|Moreno-Ocampo said allegations of NATO and NTC atrocities will be probed 'impartially and independently' [Reuters]
The chief prosecutor of the International Criminal Court has said the court is still receiving information that Muammar Gaddafi's son Saif al-Islam may try to flee Libya with the help of mercenaries.
"We are ... receiving information that a group of mercenaries may be endeavouring to facilitate his [Saif al-Islam's] escape from Libya," Luis Moreno-Ocampo told the UN Security Council on Wednesday.
"We are calling upon states to do all they can to disrupt any such operation."
The prosecutor did not say where Saif al-Islam was hiding in Libya.
The Reuters news agency reported that Gaddafi's son may be heading for Niger, which risks upsetting pro-Gaddafi Tuareg nomads if it hands him over to the ICC as it promised to do if he showed up there.
Moreno-Ocampo said people linked to Saif al-Islam had approached his office with questions "about the legal conditions attaching to his potential surrender to the court".
They included "what would happen to him if he appeared before the judges, could he be sent back to Libya, what would happen if he were to be convicted, what would happen if he were acquitted?"
The intermediaries were told it would be possible to request that Saif al-Islam not be returned to Libya.
Crimes against humanity
Moreno-Ocampo also said he was investigating whether Gaddafi - killed last month by former rebels who are now government forces - and his spy chief, Abdullah al-Senussi, ordered mass rapes as they battled an uprising earlier this year.
Libya's National Trasitional Council (NTC) said it wanted to try Saif al-Islam and Senussi in Libya. Both men have been indicted by the ICC for crimes against humanity and other war crimes.
Moreno-Ocampo told the Security Council his investigations would not be confined to Gaddafi's forces.
"There are allegations of crimes committed by NATO forces, allegations of crimes committed by NTC-related forces ... as well as allegations of additional crimes committed by pro-Gaddafi forces," he said in a speech to the council.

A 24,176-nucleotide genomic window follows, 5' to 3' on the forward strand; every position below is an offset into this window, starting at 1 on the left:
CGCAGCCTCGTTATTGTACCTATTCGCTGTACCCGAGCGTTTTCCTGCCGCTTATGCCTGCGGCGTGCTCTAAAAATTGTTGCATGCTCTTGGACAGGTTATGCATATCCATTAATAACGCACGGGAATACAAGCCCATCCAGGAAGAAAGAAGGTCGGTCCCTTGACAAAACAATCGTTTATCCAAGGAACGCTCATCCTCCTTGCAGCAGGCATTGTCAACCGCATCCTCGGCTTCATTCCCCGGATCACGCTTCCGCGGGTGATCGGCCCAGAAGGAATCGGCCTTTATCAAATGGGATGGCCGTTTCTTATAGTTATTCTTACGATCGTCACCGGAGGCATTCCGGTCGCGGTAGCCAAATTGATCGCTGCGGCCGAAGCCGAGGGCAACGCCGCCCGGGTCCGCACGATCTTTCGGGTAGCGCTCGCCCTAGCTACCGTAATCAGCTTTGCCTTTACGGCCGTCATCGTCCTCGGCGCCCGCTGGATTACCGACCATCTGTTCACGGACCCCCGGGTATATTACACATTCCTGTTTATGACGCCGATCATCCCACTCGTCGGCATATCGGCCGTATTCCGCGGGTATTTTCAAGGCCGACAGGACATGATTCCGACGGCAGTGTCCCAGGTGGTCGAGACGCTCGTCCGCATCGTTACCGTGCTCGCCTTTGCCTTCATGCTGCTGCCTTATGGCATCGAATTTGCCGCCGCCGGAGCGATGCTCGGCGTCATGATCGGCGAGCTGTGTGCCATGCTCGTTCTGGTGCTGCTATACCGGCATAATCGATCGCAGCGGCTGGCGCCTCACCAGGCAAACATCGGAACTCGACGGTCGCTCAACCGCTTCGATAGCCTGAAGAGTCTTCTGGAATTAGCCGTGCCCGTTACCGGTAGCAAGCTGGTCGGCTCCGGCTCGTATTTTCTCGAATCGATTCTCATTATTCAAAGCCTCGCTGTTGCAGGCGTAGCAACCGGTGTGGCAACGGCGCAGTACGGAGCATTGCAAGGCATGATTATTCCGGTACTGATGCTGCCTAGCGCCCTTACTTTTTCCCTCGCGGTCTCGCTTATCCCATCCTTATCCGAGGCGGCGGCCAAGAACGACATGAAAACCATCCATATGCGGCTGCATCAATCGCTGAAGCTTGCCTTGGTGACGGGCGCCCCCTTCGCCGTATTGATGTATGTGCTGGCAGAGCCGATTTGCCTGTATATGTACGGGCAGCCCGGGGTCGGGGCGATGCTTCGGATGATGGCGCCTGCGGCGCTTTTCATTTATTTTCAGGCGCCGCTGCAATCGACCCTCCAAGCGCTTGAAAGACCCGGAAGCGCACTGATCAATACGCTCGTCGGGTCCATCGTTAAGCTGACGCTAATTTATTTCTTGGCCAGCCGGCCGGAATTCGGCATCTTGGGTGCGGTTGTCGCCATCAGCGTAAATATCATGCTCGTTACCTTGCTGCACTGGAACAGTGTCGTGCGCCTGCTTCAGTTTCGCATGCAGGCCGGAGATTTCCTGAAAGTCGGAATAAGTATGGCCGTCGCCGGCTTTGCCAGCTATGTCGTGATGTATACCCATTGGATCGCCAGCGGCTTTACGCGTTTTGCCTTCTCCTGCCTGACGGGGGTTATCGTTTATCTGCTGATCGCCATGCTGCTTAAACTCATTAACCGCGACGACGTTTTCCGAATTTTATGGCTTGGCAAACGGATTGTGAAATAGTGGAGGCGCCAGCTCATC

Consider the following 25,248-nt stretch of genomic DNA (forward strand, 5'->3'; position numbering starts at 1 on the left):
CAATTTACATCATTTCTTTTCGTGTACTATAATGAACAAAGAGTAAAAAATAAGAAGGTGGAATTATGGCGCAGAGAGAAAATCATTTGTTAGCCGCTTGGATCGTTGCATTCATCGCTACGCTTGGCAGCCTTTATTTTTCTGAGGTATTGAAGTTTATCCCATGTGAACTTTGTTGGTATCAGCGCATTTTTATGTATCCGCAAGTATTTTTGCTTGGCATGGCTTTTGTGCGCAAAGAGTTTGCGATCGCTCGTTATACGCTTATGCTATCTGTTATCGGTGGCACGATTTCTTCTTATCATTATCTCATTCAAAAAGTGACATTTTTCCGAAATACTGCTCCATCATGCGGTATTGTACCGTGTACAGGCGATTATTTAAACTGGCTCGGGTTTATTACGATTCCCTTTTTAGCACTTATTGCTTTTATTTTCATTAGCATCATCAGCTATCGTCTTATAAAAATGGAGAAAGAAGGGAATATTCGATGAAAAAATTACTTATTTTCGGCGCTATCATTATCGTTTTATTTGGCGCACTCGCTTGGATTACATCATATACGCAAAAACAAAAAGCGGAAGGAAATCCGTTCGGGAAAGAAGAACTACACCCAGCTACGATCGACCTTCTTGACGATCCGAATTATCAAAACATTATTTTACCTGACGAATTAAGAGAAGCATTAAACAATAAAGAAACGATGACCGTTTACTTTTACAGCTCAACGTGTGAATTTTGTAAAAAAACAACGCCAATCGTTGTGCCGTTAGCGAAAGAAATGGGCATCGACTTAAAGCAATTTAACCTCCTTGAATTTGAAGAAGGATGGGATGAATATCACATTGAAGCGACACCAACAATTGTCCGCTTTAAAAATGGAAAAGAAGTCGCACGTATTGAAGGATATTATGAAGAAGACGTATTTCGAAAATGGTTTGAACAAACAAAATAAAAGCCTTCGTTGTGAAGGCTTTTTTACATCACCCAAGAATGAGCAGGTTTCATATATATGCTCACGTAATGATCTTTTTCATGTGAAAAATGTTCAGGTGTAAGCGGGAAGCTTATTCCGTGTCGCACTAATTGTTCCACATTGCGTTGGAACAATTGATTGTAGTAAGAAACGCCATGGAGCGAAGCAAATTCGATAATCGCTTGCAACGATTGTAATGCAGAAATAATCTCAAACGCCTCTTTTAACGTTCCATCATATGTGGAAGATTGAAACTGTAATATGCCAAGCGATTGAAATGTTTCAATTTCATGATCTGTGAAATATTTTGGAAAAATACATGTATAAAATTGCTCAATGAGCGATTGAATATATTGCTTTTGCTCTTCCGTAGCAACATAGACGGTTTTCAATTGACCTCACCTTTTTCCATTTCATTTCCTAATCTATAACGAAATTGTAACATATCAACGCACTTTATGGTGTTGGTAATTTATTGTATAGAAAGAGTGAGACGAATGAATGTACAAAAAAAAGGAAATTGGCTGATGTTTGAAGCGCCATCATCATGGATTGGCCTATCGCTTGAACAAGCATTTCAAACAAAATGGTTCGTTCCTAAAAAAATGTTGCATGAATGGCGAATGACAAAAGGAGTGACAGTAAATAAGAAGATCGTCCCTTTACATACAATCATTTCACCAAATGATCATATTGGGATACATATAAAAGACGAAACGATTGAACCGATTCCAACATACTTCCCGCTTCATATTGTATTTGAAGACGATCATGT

"These allegations will be examined impartially and independently by the [prosecution]."
NATO has denied allegations that it deliberately targeted civilians during its seven-month campaign of air strikes
against Gaddafi's forces, which ended on Monday.
The NTC has vowed to investigate alleged executions and abuse of suspected Gaddafi supporters after claims by rights groups that rebel forces singled out sub-Saharan African migrant workers for arbitrary arrests, assuming they supported Gaddafi.
Trial in Libya
Moreno-Ocampo's report to the Security Council suggested it was possible for Saif al-Islam and Senussi to be tried in Libya if the Libyans submitted a formal request. It would then be up to ICC judges to decide.
Another possibility, he said, was for the ICC to conduct its own trials inside Libya.
In a speech to the council, Ibrahim Dabbashi, Libya's deputy UN ambassador, did not make clear where he thought the
two men should be tried if arrested but promised "consultation and close co-operation" with the court.
Dabbashi also said Libya's new rulers would make sure all those involved in crimes not covered by ICC jurisdiction
received "transparent investigations and fair and just trials in Libyan courts".
Moreno-Ocampo's probe of crimes committed during eight months of violence and war in Libya resulted in new investigations, including the possible use of rape by Gaddafi forces to persecute their enemies.
"While it is premature to draw conclusions on specific numbers, the information and evidence indicates at this stage
that hundreds of rapes occurred during the conflict," he said.
Ocampo's office was interviewing potential witnesses who "indicated that Muammar Gaddafi, al-Senussi and other high officials were discussing the use of rape to persecute those considered dissidents or rebels".